It’s the last week of April in Wisconsin and soon smallmouth bass will be making beds and getting ready to spawn. I’ve been fishing the Wisconsin River for over a month this year for walleye and sauger which have a season open year-round as do smallmouth on the river. Recently, I’ve been catching smallmouth and that’s a good sign since the “bronze backs” will soon be making their beds and start spawning. This past weekend the water temperature on the Lower Wisconsin has been in the upper 50’s. The Lower Wisconsin River is an excellent spot for smallies plus you get wonderful scenery and some peaceful solitude while looking for bedding fish. There are very few people on the river this early in the year and if you fish during the week you may have the Wisconsin River to yourself!
As it is with most rivers, you’re never quite sure what you’re going to catch since the Wisconsin River holds dozens of fish species. On any given day you may catch walleyes, sauger, smallmouth, northern pike, musky, catfish, largemouth, plus assorted rough fish all from the same area. I’ve learned that crank baits, in-line spinners, bladed spinners, and assorted plastics (pre-rigged worms, lizards, grubs, etc.) can all work at times and artificial baits usually prevent the fish from dying when swallowing the hook. I believe in releasing all smallmouths I catch, so I stay away from using live bait even though river smallmouth will gobble a river shiner or chub if it passes by and at times out fish the artificial. The problem with live bait is that the smallmouth can swallow it so quickly it’s hard to just lip hook the fish. Circle hooks can prevent smallmouth from getting deeply hooked, but I still prefer artificial baits to save the fish.
River smallmouths are very opportunistic feeders and will feed on crayfish, minnows, bugs, and frogs. So, you can see that they have a varied diet and will feed on about anything that passes by them in the river. The river’s current is the conveyor belt of food for the waiting smallmouth. Places where smallmouths like to wait for food to pass by are; the front and back of islands, the front face of rock piles, log jams, flats that border deeper water, creek mouths, and sunken islands. This time of the year when the water temperature can rise and fall 10 degrees in a day smallmouth will look for the warmest water that they can find. Remember this when looking for smallmouth early in the year. Dark bottom areas will warm up quicker and attract forage and the smallmouth will be close behind looking for food. Other factors that can affect spring pre-spawn bass are; the water level, the water clarity, and any change in current or flow.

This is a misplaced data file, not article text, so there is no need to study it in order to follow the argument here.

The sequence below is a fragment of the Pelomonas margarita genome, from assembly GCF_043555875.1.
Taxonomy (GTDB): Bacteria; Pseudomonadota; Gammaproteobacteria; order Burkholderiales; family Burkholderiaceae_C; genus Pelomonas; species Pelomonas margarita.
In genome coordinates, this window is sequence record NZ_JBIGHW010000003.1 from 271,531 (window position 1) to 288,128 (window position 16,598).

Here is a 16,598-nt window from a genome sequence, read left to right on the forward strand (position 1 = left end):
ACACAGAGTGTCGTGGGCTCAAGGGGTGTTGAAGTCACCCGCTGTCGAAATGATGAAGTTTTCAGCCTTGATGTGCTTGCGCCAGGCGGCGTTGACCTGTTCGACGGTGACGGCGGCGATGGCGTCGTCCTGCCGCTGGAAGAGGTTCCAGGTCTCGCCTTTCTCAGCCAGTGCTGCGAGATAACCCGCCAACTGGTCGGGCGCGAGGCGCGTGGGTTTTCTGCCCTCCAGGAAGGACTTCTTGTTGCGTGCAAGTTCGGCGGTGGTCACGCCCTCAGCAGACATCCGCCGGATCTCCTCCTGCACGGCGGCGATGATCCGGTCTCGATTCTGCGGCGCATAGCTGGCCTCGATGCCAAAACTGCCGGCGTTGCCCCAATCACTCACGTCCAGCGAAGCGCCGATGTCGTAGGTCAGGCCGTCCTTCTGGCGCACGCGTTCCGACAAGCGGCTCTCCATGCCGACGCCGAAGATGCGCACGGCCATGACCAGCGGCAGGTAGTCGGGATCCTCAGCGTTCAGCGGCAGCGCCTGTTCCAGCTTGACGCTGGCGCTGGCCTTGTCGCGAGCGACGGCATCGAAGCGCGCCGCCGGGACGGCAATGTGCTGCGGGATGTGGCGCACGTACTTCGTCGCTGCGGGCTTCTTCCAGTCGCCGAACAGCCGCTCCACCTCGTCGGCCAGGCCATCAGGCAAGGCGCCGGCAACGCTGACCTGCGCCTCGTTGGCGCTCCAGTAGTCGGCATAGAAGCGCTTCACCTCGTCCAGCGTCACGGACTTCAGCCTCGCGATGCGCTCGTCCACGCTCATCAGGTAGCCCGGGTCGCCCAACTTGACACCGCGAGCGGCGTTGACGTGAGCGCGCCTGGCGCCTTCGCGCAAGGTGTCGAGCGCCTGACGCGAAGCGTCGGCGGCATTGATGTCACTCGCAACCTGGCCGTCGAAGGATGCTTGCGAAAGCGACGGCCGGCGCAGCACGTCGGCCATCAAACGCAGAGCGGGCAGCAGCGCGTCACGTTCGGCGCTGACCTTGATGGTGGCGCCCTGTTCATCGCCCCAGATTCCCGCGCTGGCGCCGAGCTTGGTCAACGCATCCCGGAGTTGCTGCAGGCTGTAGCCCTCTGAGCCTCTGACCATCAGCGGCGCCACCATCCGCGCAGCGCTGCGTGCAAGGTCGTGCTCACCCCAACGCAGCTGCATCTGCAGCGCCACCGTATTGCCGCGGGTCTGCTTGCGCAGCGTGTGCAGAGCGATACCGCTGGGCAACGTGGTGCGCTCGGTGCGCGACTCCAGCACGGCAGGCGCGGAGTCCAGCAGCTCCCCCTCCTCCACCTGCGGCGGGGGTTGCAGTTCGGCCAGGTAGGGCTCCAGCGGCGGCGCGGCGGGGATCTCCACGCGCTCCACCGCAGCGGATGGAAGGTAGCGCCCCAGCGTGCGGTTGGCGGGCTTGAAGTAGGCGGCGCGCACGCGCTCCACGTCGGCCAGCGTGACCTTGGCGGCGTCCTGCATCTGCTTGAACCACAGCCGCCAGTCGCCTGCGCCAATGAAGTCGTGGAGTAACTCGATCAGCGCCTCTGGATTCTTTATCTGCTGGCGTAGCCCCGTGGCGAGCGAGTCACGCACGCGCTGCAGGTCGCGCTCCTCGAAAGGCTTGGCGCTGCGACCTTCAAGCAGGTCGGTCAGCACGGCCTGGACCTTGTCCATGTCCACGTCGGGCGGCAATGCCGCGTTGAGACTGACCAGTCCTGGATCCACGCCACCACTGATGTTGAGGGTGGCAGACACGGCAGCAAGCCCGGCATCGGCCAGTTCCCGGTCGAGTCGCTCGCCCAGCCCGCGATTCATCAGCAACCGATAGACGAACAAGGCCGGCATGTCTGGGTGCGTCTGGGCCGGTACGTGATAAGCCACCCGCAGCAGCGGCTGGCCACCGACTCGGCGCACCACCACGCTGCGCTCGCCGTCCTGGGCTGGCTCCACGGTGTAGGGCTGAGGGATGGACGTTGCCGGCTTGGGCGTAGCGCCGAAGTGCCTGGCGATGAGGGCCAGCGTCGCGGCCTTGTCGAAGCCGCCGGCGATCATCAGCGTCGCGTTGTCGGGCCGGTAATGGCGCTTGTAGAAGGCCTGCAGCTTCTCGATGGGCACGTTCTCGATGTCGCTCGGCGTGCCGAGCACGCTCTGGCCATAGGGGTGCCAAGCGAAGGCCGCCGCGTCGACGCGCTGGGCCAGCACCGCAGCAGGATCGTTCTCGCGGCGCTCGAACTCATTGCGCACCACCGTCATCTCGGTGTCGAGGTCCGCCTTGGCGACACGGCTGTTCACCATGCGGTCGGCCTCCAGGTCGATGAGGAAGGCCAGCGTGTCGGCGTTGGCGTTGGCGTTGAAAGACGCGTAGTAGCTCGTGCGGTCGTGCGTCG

A good place to start fishing is below the dam at Wisconsin Dells and fish anywhere you see good structure all the way to Lake Wisconsin where there is a dam at Prairie Du Sac. The dam at Sauk Prairie is the last dam on the river and there is 85 miles of open water and smallmouth territory all the way to the Mississippi River. Whether you fish from the Dells to Lake Wisconsin or from Sauk Prairie to the Mississippi River, all of the waters are prime for river smallmouth. There are miles and miles of fishable waters here and a vast majority of it holds smallmouth bass.
The Wisconsin River is shallow in many places and a Jon boat and smaller motor is the best way to go when the water is at a normal flow. A bow or transom mount trolling motor is another necessity for slipping the current and fishing some of the rivers backwaters. Early in the spring, I’d slowly drift down the river looking for bedding fish and smallmouth working minnows in the shallow and warmer water. Cast a pre-rigged plastic worm in purple or black toward shore and slowly work it back to the boat stopping and letting it sit now and then. Casting 1/8th and 1/16th ounce jigs with a Kalin’s 5 inch twister tail in purple, electric blue, and pearl color is another option that works well for me. A plastic tube in any of the “hot” colors on a jig is another winning combo. Shallow running crank baits like the Mann’s Loudmouth Jerk and the Rapala Husky Jerk are also good baits for casting the shorelines and around structure when searching for smallmouth. The best colors are anything that has orange (crayfish colors) on it or the basic hues like fire-tiger, perch, silver and black, or blue and black. Slow rolling spinner baits like the Mann’s Hank Parker Classic work well when fished around any good structure. I use Stren monofilament line in 8 or 10 pound test when river smallmouth fishing.
The Wisconsin River is a smallmouth dream and the best fishing is yet to come. You can catch them right now if you use some of the tips that I’ve given you. Let your smallmouth go and if you’re looking for a meal then target walleyes and saugers. The minimum size for smallmouth is 14 inches, but you can catch some nice bronze backs in the 17-20 inch range. If you’re looking for fun and a great fighting fish, then come to the Wisconsin River for smallmouth bass!